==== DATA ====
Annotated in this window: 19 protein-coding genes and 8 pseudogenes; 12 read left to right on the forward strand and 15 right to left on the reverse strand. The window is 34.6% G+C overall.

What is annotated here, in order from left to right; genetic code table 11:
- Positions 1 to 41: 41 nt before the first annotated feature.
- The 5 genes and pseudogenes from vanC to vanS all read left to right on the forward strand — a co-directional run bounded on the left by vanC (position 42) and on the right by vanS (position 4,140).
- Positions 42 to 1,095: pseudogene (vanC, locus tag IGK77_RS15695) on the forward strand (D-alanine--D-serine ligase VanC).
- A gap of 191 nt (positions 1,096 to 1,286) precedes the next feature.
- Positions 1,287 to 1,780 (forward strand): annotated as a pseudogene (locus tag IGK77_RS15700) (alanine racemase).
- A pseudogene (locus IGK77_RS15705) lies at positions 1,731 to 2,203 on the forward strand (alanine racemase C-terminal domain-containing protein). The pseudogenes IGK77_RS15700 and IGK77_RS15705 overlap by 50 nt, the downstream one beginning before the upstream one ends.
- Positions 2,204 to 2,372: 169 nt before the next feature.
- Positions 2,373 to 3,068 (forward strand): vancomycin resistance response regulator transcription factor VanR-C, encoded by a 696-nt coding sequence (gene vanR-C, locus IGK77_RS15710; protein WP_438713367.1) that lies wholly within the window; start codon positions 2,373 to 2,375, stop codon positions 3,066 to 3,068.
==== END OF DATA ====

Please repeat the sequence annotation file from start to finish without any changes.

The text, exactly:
Annotated in this window: 19 protein-coding genes and 8 pseudogenes; 12 read left to right on the forward strand and 15 right to left on the reverse strand. The window is 34.6% G+C overall.

What is annotated here, in order from left to right; genetic code table 11:
- Positions 1 to 41: 41 nt before the first annotated feature.
- The 5 genes and pseudogenes from vanC to vanS all read left to right on the forward strand — a co-directional run bounded on the left by vanC (position 42) and on the right by vanS (position 4,140).
- Positions 42 to 1,095: pseudogene (vanC, locus tag IGK77_RS15695) on the forward strand (D-alanine--D-serine ligase VanC).
- A gap of 191 nt (positions 1,096 to 1,286) precedes the next feature.
- Positions 1,287 to 1,780 (forward strand): annotated as a pseudogene (locus tag IGK77_RS15700) (alanine racemase).
- A pseudogene (locus IGK77_RS15705) lies at positions 1,731 to 2,203 on the forward strand (alanine racemase C-terminal domain-containing protein). The pseudogenes IGK77_RS15700 and IGK77_RS15705 overlap by 50 nt, the downstream one beginning before the upstream one ends.
- Positions 2,204 to 2,372: 169 nt before the next feature.
- Positions 2,373 to 3,068 (forward strand): vancomycin resistance response regulator transcription factor VanR-C, encoded by a 696-nt coding sequence (gene vanR-C, locus IGK77_RS15710; protein WP_438713367.1) that lies wholly within the window; start codon positions 2,373 to 2,375, stop codon positions 3,066 to 3,068.